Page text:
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Data Privacy for Mortgage Lenders: CCPA and Beyond

 This feature originally appeared in the April issue of MReport.

This year has wasted little time in disrupting data regulations—specifically with the introduction of the California Consumer Privacy Act (CCPA). For mortgage lenders that have any interaction with consumers in California, the legislation is creating a list of new compliance considerations. And with other state legislation in the works, many in the mortgage industry are trying to understand changes that they need to make now that will also support what is likely to come in the future.

Since CCPA’s initial rollout on January 1, mortgage lenders who conduct business with Californians have been trying to reach full compliance before enforcement actions are scheduled to begin on July 1. For most, working with a technology partner, especially a data-as-a-service (DaaS) company, can be monumental in navigating the ins and outs of the new compliance standards. Let’s take a look at some of the concerns related to CCPA compliance, as well as what mortgage lenders should keep in mind as privacy legislation spreads to other states.

Top Takeaway Concerns

Data privacy is the cornerstone of the CCPA. However, there are several nuances that still need to be ironed out for mortgage lenders as they navigate the new legislation.

Identity theft is a huge concern for mortgage lenders. One component of the CCPA is the ability for consumers to request the information a business has about them and to learn how that data is being used. Handling these requests, however, may be a greater challenge than initially expected. Lenders need to ensure they are not responding to these consumer requests without reasonable verification that the consumer making the request is the actual consumer in question and not a bad actor trying to steal consumer information. If I request access to what my mortgage servicer knows about me, it would be reasonable for them to post that information to my account and require me to login and view their response.

I’d be understandably concerned if that response was simply emailed to me given the nature of the data that could be involved. It is recommended that lenders hire a compliance vendor or outside counsel well informed on CCPA to make these situations more navigable.

These partners act as a referee, offering valuable third-party input to verify a safe and compliant process is in place. This partnership can provide a paper trail (if needed) to document that the required data usage and privacy notices were communicated to consumers.

Data Deletion Since CCPA has gone into effect, another concern that affects mortgage lenders, in particular, is issues regarding data deletion requests. Mortgage lenders are held to certain data storage requirements, and these regulations may conflict with the consumer’s right to deletion under the CCPA, leaving lenders confused about what course of action to take. For example, when a consumer completes a mortgage application and, a week later, requests that the lender delete their information, lenders cannot fulfill this request due to record retention rules, in case the CFPB audits the company. Although the lender is still required to respond, the request itself can’t be fulfilled given the requirement to retain the information.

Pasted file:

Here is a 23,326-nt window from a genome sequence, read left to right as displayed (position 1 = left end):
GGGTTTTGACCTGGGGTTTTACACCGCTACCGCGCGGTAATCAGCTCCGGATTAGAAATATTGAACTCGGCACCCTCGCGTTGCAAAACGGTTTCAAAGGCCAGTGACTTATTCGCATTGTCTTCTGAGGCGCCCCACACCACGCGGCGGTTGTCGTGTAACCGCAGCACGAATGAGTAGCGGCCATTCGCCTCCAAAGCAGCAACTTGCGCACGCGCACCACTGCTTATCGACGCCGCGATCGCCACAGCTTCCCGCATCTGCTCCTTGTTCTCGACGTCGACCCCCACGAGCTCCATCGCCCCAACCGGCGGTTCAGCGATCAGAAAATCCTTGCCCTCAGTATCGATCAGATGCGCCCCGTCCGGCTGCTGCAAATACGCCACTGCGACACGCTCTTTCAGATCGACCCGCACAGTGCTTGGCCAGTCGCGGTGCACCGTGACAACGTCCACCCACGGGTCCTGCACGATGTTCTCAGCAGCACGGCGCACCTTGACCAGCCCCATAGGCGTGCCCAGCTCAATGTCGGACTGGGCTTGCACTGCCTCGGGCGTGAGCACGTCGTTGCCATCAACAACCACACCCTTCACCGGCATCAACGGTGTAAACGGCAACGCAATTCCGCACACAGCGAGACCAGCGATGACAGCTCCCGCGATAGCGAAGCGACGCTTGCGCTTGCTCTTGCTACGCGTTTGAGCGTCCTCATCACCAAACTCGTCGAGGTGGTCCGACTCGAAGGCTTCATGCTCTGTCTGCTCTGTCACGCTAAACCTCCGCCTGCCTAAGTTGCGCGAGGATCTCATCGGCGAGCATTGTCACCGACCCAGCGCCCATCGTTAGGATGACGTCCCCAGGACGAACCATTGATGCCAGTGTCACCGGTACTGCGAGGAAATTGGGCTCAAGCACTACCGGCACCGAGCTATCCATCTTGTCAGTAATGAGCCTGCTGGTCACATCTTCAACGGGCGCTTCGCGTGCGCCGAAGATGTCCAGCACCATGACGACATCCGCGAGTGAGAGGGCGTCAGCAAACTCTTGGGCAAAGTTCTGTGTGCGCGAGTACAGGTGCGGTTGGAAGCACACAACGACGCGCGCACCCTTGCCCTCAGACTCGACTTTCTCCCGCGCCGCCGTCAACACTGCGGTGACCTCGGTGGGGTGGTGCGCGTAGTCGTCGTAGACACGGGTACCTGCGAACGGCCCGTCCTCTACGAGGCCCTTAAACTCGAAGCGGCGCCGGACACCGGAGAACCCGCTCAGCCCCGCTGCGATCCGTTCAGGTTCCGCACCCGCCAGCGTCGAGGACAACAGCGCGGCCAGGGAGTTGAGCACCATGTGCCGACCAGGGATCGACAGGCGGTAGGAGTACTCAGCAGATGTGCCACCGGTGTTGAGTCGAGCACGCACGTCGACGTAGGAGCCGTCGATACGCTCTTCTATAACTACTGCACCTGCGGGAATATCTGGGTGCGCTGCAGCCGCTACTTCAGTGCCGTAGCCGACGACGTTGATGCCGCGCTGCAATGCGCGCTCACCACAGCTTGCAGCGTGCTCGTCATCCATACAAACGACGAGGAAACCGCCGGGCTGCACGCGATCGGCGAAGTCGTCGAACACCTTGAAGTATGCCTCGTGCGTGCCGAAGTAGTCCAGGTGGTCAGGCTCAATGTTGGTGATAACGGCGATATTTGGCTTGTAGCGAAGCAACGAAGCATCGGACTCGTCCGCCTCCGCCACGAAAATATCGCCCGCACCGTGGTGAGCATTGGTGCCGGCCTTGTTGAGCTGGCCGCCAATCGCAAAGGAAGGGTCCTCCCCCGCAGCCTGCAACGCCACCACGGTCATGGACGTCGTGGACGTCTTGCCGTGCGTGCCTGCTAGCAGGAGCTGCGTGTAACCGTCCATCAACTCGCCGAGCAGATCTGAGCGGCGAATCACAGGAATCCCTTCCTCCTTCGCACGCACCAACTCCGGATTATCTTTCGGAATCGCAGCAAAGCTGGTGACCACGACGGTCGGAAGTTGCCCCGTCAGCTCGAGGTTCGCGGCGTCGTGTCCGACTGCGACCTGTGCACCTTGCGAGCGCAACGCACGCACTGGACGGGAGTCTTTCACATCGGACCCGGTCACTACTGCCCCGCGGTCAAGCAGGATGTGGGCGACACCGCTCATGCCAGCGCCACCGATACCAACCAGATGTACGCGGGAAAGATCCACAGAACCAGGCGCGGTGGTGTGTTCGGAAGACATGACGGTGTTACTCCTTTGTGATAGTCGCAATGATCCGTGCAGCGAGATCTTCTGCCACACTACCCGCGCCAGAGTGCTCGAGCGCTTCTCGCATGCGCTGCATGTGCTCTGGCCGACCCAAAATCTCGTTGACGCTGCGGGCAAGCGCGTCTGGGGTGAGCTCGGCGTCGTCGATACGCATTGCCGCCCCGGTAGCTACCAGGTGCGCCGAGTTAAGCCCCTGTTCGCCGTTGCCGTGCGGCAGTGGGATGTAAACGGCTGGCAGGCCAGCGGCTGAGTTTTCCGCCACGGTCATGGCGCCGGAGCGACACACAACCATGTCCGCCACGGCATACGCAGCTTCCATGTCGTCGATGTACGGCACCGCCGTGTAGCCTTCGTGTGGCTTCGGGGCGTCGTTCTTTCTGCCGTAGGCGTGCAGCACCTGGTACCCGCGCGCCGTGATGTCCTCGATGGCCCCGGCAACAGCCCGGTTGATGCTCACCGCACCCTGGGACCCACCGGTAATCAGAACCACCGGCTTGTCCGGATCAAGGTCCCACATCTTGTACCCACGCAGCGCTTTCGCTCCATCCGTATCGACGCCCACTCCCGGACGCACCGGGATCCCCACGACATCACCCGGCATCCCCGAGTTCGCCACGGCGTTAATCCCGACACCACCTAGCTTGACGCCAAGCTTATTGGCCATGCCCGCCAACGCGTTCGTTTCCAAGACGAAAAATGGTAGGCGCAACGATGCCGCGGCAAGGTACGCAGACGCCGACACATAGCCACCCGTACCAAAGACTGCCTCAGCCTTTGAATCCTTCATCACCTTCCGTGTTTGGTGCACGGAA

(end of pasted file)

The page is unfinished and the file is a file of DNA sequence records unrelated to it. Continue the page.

What's Next for Data Privacy Regulations

As CCPA goes into effect, many other states are looking to it as a blueprint for creating their own data privacy laws. Nevada, New York, Texas, and Washington are just a few states where legislators are starting to follow California’s lead by introducing new privacy bills. These laws are trying to provide transparency about what data is being collected on a consumer and how it is being collected, as well as allowing the consumer to be in the driver’s seat as to how that data is going to be used.

Anchoring all of this is notifications: informing the consumer what’s being collected, why, how it’s being used, if it’s being sold, what the benefits are to the consumer for that data being sold, and giving the consumer more control. Proof and accountability is at the cornerstone of all of these regulations, and working with a compliance partner to implement procedures and documenting notice to, and subsequent communications with, consumers will help tremendously.

About Author: Mike Eshelman

Mike Eshelman is the Head of Consumer Finance at Jornaya, a data-as-a-service platform that delivers consumer-journey insights to publishers, marketers, analytics and compliance professionals with the highest-resolution view of the consumer buying journey.
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